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Can England learn a lesson from Hameed?

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Haseeb_Hameed_England_cricketThe English team has gone from Rajkot to Vishakhapatnam to Mohali to Mumbai. One thing which can be said for them is that the manner in which they fought off India and held them to a draw at Rajkot spoke volumes about the abilities of the current team. It showed spirited performances that could, hopefully, be depended on in the future despite being a modestly experienced unit under Cook.

The combined experience of Joe Root, Jonny Bairstow, Moeen Ali and Ben Stokes - current batting regulars in the English side - stands at 152 Tests, with each player featuring in 52, 37, 36 and 31 Tests respectively. Captain Cook alone, with one ton under his belt this series, has represented England in 139 Tests himself, with enough classy performances to prompt a knock on the doors of 'Test match greatness'.

Kohli's Test regulars, on the other hand, Rahane, with 32 Tests, Pujara with 42 and Ashwin with 43, have dealt the decisive blow to England's hopes of a drawn series. We haven't seen anything special from Ajinkya Rahane thus far, otherwise a dependable batsman. Ravindra Jadeja, though, has made giant strides toward becoming the other all rounder who can join forces with Ashwin the batsman.

So what should we draw from this?

Should India's success be attributed solely to Kohli's all-weather Test specialists? Does it mean that India were able to exert pressure over England solely on the merit of Kohli, Pujara and Ashwin having played more individual Tests than Root, Ali, Bairstow and Stokes?

No.

Experience counts. Even more so, when you're playing at home. The hosts hold an extra advantage of being familiar with the conditions. But if that were the alone excuse for India's win and England’s collapse, how come India's batsmen slipped at Vizag and (almost) at Mohali, until Ashwin, Jadeja and Jayant Yadav took charge?

England can learn a thing or two from Haseeb Hameed's fighting abilities

India experienced batting collapses; at Vizag, 22-2 in 1st innings followed by 40-3 in the 2nd, and 204-7 at Mohali. These were enough to thrust the responsibility on the lower middle order, which weaved an unexpected but miraculous escape and made all the difference. That is precisely where the English slipped, despite having demonstrated brilliantly that they were no pushovers at Rajkot.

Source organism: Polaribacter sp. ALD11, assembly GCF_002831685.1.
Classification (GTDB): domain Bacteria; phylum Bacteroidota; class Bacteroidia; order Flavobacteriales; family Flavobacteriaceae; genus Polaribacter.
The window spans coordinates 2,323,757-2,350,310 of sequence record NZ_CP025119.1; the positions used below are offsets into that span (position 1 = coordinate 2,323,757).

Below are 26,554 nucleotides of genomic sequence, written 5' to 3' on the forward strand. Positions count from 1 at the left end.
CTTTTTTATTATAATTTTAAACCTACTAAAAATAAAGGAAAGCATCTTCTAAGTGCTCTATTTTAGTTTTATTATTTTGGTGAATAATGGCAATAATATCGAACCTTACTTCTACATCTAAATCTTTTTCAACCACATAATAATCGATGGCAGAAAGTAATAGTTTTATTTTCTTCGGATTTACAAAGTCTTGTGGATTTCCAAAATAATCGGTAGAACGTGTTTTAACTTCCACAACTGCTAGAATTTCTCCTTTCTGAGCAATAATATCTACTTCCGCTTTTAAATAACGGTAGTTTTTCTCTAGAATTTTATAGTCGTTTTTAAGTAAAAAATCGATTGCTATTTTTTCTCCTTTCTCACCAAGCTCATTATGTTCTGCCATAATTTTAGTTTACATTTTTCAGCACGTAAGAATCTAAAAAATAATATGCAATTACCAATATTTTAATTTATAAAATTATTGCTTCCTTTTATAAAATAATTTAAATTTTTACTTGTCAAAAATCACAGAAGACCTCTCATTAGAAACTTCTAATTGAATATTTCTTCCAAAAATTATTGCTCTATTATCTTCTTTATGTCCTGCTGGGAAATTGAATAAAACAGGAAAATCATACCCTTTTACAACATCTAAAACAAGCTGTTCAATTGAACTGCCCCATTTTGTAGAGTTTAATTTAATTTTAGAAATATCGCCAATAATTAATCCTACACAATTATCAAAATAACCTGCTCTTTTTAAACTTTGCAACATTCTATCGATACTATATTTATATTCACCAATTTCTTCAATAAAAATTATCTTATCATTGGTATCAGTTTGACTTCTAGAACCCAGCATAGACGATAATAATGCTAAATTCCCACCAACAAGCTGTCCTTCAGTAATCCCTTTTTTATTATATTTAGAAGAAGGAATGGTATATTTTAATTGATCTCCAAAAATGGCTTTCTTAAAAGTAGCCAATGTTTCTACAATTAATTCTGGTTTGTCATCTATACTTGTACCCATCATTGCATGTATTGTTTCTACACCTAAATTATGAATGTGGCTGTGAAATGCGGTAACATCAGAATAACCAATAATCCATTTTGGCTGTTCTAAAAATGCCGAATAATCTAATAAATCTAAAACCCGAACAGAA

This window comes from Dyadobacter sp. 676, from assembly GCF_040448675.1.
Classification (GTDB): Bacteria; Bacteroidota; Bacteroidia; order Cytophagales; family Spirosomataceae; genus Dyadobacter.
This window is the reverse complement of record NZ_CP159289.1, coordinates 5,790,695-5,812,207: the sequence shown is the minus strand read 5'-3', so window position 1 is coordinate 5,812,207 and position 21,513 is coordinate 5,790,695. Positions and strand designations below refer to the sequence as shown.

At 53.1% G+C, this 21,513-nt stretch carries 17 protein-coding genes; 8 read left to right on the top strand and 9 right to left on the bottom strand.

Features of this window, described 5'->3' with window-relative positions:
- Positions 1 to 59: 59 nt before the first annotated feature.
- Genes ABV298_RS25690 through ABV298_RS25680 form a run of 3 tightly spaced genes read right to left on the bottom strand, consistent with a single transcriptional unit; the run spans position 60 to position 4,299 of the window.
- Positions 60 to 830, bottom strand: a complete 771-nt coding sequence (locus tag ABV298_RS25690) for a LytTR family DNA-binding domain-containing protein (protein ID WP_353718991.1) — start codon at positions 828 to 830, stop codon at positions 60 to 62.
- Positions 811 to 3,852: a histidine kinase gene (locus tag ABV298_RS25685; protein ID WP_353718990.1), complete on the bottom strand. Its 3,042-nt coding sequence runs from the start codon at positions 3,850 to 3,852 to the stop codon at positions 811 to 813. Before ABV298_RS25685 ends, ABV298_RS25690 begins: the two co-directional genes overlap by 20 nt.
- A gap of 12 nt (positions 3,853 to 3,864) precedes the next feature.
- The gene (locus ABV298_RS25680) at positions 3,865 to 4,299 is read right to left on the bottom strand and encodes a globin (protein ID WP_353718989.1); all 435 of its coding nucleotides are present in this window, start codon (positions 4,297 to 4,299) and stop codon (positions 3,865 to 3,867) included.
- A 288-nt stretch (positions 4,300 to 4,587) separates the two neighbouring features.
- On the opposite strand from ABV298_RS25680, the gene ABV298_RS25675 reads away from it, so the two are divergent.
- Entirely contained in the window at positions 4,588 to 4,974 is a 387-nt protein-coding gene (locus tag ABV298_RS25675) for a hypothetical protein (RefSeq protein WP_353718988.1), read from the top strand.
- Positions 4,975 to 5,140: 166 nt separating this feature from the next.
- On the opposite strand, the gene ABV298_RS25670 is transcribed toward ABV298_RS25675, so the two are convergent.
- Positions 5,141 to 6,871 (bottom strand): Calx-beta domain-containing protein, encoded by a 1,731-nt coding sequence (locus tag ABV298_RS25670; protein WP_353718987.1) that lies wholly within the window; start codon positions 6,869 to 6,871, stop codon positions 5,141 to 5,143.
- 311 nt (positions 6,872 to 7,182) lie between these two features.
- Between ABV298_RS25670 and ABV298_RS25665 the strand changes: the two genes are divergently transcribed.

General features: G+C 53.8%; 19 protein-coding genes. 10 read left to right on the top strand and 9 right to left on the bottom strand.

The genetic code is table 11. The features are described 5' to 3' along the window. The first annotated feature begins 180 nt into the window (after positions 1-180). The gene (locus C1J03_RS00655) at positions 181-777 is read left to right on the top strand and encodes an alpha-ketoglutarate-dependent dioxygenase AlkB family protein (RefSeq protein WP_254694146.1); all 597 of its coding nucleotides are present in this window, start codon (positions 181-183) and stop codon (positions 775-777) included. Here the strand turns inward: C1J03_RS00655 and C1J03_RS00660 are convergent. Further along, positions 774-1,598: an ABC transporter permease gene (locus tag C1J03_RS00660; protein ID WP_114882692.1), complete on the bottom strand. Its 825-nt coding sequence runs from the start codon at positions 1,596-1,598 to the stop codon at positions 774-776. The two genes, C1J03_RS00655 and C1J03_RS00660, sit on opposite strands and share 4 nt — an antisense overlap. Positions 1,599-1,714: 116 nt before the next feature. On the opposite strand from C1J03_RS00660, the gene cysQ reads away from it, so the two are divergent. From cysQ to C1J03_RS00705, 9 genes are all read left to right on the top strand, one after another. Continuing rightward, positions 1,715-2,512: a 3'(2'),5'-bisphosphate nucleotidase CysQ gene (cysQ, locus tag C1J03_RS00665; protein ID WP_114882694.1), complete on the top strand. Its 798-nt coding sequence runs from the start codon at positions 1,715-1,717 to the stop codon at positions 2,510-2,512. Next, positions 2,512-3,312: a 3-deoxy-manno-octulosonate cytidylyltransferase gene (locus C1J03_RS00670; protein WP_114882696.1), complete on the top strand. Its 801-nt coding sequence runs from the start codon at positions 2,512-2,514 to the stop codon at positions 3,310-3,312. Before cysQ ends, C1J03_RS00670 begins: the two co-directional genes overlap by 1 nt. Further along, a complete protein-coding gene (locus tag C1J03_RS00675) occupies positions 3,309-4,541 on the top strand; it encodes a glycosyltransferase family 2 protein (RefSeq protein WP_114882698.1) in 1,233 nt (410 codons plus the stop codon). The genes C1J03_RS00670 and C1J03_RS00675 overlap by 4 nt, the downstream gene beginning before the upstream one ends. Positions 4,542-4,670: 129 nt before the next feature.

We saw glorious hundreds from Root, Moeen Ali and Ben Stokes, the next 'Freddie Flintoff'. Cook joined the bandwagon with a brilliant 2nd innings ton. But what England needs, more than another Flintoff, is a continued fight from blokes like Haseeb Hameed, all of 19 years old, who demonstrated right from the start at Rajkot - 31 off 82 and 82 off 177 - that it takes more than dependence on 'experience' to account for the big difference, the decisive edge.

Haseeb Hameed kept fighting when others gave in

With 219 runs in a career that has only just begun, and has in fact experienced its first bout with injury, makes Hameed seem like just another mortal. His heroics in Mohali, where he made 59 off 156 with an injured finger, showed his willingness to bat when the jig is up, adding to the tally from his maiden tour where he already impressed with 82 off 177 at Rajkot.

While his seniors were collapsing around him, despite their experience, Haseeb's single-minded resolve to play classic Test cricket by battling on is an important lesson for Cook and company to learn.

So what went missing?

Test cricket is still as much about plundering runs quickly as it is about 'eating up' deliveries, even if the latter comes at the back of an inevitable defeat. This was proven with subdued awe by this relatively less known youngster.

Of the 6 innings Haseeb played, he opened in 5 of them. He lent a solidity at the top of the order supporting Cook, which at this time means the world to England's. No other batsman apart from Joe Root has come to display the grit and fight, albeit sporadically. Cook himself has struggled since his fluent 2nd innings century at Rajkot. Debut centurion Jennings managed a golden duck in his second innings.

In this context, when England’s backs were up against the wall at Mohali, and previously at Vizag, Haseeb Hameed's stay on the crease - 177 and 82 balls at Rajkot, 50 and 144 balls at Vizag and his epic 155 ball vigil during the 4th innings at Mohali - proves that you need to battle it out in Test cricket when it comes to survival.

Hameed was fighting alone as Ashwin, Jadeja, Shami and Kohli were tightening the noose around England's neck.

Here's the lesson, England

It isn't over until it's over. This is the best lesson that both Root (78 runs in the second innings from over 4 hours on the pitch) and Bairstow (redeeming himself with 89 in the first innings) proved. Hameed's knock of 59 - conjured up in the absence of any hope for survival - reduced the sting of defeat in England's crushing loss.

 

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